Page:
Fantastic — now you have an idea of what your resume should look like! If you've done everything right, it should look similar to this:

To help you out, we've also included a redacted resume with the proper formatting, which you can use as an MBA resume template.

MBA Resume Examples

Download this free resource to see resume examples from MBA admits to top programs

What to Include in Your MBA Resume

Now that we've nailed the best MBA resume format, we can talk about what actually goes into the resume — your contact information, professional background, education, and leadership/other involvement. We'll take it step by step.

Contact Information

This one is pretty obvious. Include the following:

  1. Name
  2. Address
  3. Phone number
  4. LinkedIn profile

Separate the information by vertical lines, dashes, or bullets. It should look like this:

Professional Experience

TThe next, and most important section, on your resume will detail your professional experience. Expect for this block to take up roughly two-thirds of the document. Here, you'll list your professional accomplishments in reverse chronological order.*Note that if you’re a deferred MBA candidate, you’ll follow the same instructions below; you’ll just populate your professional experience section with your college internships and other experiences.

Here are a few tips and tricks on writing a strong professional experience section of your MBA resume:

1. Start With Company, Role, and Dates

This sounds obvious, but the first thing you need to do is state where you worked, your role, and how long you were in that role. If it's not a name-brand company, include a single line explaining what the company is and does, including some stats about it (number of offices, number of employees, annual revenue, etc).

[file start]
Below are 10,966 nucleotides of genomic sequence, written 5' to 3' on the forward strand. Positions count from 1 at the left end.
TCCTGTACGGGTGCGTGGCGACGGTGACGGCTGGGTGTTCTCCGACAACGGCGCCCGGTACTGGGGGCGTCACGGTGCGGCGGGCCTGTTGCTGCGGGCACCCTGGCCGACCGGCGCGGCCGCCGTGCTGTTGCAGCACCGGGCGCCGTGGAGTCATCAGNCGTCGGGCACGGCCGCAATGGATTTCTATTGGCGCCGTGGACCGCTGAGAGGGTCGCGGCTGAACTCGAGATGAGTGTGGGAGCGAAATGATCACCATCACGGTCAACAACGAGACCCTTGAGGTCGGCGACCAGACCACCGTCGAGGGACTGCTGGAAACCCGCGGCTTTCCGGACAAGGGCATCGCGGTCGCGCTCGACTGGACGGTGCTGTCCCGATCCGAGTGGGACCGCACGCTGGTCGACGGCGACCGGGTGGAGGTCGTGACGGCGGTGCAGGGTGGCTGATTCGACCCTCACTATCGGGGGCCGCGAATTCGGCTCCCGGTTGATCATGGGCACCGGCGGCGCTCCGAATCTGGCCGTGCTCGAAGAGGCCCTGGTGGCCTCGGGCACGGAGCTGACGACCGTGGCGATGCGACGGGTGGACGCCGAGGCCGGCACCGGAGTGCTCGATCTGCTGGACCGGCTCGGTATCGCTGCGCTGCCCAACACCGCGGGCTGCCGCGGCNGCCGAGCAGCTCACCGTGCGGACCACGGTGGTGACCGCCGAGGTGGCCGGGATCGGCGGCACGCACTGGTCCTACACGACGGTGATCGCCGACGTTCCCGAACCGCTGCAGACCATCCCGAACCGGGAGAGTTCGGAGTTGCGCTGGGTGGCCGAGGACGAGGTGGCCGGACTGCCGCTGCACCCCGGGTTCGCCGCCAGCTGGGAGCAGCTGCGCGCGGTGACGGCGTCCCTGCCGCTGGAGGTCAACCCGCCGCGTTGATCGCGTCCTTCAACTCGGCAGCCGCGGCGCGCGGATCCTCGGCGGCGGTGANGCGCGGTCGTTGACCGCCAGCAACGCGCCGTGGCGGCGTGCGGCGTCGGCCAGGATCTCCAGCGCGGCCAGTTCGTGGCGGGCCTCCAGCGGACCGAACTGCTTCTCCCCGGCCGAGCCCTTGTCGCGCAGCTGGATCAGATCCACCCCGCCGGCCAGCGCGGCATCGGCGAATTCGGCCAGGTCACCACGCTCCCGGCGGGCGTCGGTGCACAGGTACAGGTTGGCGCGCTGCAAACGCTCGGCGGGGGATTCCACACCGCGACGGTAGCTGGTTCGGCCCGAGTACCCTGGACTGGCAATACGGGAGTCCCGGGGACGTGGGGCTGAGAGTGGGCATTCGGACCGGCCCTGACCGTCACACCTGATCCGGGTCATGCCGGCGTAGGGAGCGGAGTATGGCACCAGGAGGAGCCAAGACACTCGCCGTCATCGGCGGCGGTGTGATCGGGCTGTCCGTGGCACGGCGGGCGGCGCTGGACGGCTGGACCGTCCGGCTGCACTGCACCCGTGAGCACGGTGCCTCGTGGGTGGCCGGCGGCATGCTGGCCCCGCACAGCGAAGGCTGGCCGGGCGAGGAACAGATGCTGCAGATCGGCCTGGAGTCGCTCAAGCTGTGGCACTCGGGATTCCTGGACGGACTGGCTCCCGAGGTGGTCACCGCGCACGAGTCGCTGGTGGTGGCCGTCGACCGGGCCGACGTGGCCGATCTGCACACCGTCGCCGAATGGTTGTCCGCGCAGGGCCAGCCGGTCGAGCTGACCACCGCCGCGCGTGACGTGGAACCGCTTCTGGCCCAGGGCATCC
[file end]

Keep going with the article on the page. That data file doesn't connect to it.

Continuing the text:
Examples:

  • Leading knowledge processing org in India, with operations in X countries and XX annual revenue
  • VC firm started by HBS professor, X Name
  • Series A startup making education more accessible

2. Nail Your Bullets

For each role that you list, detail your most significant actions and achievements in bullet point format. These are not mere job descriptions; they're articulations of exact actions and specific skills you put in place in your job to drive your company forward. State what you did, any leadership elements, and the accompanying result to the business, to show the admissions committee that you have a track record of positive impact in your past professional roles. Make sure you are showing organizational-level impact. Ask yourself, “Would the CEO of this company care about what I’m writing in these bullet points?” If the answer is “No”, they’re probably not good enough.

Pro tip: Write all bullets in the past tense, for professionalism and consistency.

3. Highlight Leadership

Business school is all about leadership, so highlight this as much as possible. Whenever possible, spotlight instances where you led groups, teams, and projects. Even small things, like organizing a company-wide social event, matter.

Examples:

- Managed 3 marketing interns; oversaw 3 summer-long intern projects resulting in 47% customer acquisition growth- Led global IT team of 5 to automate semiconductor design; reduced cycle cost by 15%

4. Quantify/Specify